Contesting a Protection Order
What is a protection order?
Commonly referred to as a domestic violence order, protection order or in some states an intervention order. And, if someone lodges one against you it can be of both criminal and civil significance. Civilly you could be subjected to a Protection Order, and criminally you may face assault or other charges.
You must comply with the conditions of a Protection Order, even if the Protection Order is a temporary one. If you breach a term, you’ll find yourself back in front of the Magistrate, and this time, it’s a criminal offence. If you don’t contest a Protection Order, there are real and potential consequences including:
- contacting the ‘aggrieved’;
- contacting or visiting your children;
- approaching the aggrieved at work (what if you work near them or regularly attend their workplace for alternative reasons?);
- staying in a home, you currently share (even if the house is owned or rented in your name);
- approaching relatives or friends (if named in the order);
- holding a weapons licence;
- going to a child’s school or daycare centre; and
- any other conditions deemed necessary or desirable.
Definition of aggrieved
The ‘aggrieved’ or the applicant in domestic violence case is the person that requires protection from the ‘respondent’. An aggrieved can be a husband, wife, spouse, former spouse. They are the person that is applying to the Magistrate court.
What is an ouster order?
An ouster order is one of the main reasons to contest a Protection Order. It’s a condition concerning a Protection Order that forces you to leave the family home.
How long does a Protection Order last?
Most Protection Orders last for two years however the court can extend the order if it feels it’s appropriate.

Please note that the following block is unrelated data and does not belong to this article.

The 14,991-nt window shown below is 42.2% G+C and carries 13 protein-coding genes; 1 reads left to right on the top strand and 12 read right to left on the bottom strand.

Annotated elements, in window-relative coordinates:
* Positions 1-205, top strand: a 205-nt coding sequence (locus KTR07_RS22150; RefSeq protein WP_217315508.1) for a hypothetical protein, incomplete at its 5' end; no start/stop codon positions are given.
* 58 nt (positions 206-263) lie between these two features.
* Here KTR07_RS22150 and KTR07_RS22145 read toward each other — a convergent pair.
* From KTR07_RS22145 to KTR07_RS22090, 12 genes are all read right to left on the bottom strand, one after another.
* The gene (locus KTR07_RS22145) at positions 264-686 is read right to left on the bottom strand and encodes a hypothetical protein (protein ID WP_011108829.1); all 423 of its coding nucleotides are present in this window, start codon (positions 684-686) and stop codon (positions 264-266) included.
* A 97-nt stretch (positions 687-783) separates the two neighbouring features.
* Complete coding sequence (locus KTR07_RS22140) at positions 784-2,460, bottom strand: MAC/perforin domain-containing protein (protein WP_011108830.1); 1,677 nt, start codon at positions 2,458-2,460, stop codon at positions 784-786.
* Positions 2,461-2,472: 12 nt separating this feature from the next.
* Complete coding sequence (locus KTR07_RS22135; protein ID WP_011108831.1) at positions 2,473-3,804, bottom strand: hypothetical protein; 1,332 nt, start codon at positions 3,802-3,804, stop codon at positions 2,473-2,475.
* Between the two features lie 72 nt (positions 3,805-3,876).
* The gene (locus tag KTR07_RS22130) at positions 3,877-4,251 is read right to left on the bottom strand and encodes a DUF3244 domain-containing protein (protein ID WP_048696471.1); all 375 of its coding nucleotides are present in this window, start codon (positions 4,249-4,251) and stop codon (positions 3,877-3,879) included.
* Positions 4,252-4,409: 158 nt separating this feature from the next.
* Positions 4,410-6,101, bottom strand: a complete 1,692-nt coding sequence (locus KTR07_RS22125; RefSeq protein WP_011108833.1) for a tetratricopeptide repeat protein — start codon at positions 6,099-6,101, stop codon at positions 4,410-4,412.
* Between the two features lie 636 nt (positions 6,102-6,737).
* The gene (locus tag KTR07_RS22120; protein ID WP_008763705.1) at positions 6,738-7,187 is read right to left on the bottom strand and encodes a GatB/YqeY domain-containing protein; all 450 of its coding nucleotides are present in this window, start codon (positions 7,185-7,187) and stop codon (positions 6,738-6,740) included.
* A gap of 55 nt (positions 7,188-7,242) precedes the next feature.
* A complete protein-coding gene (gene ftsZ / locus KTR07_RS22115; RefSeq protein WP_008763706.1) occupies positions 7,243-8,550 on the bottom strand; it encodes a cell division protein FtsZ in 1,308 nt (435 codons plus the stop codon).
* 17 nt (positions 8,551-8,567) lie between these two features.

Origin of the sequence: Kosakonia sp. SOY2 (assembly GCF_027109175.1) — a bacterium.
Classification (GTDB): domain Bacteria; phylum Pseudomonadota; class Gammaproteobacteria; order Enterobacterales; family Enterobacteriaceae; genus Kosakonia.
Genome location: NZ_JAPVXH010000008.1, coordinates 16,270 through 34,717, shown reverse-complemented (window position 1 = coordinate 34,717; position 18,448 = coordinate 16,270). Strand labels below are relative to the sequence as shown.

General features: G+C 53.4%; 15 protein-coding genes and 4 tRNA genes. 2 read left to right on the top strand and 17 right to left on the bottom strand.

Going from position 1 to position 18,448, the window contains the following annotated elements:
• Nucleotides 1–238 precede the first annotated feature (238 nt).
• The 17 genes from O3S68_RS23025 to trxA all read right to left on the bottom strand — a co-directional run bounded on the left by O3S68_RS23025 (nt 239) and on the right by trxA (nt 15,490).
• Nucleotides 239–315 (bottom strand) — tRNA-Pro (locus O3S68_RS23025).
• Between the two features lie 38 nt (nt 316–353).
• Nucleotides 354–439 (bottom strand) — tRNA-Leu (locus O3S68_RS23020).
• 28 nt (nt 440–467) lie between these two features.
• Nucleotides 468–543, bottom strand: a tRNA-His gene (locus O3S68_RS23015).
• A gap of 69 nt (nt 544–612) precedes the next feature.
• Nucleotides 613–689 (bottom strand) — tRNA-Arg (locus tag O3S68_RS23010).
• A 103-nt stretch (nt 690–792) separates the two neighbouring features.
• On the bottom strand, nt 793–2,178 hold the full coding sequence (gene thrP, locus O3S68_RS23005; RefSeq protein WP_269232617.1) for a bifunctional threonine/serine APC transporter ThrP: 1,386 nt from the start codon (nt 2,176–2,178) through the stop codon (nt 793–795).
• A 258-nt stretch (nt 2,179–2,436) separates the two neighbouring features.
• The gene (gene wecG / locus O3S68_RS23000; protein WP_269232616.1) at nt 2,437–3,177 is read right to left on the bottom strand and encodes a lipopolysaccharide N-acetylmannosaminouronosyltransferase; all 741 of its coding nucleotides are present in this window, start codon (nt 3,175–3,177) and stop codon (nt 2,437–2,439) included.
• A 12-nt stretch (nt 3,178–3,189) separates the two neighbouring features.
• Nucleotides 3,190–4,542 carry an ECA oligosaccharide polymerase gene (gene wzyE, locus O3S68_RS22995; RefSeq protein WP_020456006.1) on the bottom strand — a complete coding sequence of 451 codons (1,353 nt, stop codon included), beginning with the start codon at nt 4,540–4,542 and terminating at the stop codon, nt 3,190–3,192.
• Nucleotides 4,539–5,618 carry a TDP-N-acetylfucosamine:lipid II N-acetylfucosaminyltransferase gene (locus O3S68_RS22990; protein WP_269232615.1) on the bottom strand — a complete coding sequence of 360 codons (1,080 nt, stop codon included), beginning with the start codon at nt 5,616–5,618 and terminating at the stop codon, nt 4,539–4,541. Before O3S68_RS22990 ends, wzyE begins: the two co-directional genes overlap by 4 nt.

What is a Temporary Protection Order?
A Temporary Protection Order is like a Protection Order, but it’s for a shorter time to protect those in danger up until the date that a magistrate can decide, the application for the full Protection Order. A hearing for a final order will follow afterwards, but it is usually a long wait. It’s essential to follow and obey the temporary order and obtain legal advice as soon as possible.
Can I contact the applicant under a Protection Order?
No, usually a ‘no contact’ order is added to the Protection Order. Commonly used in circumstances when an Aggrieved person doesn’t want to talk to you. If you’ve sent text messages containing abuse to your ex-partner, it’s more than likely these will be annexed to an Application and used to justify the handing down of a ‘no contact’ provision.
Each Magistrates court has its version of a ‘no contact’ clause which states, generally, the following:
- That you cannot contact or attempt to reach the Aggrieved by any means (including phone, text message or via the internet).
- As an exception to the condition, you can generally contact the other person if it is to have contact with children by written agreement.
Can I contact my children under a Protection Order?
Usually, you will only be able to speak to your children during a time in which the Aggrieved person has agreed to in writing.
At this point, you might need the intervention of a Family Lawyer, who can attempt to negotiate a written agreement with your ex-partner.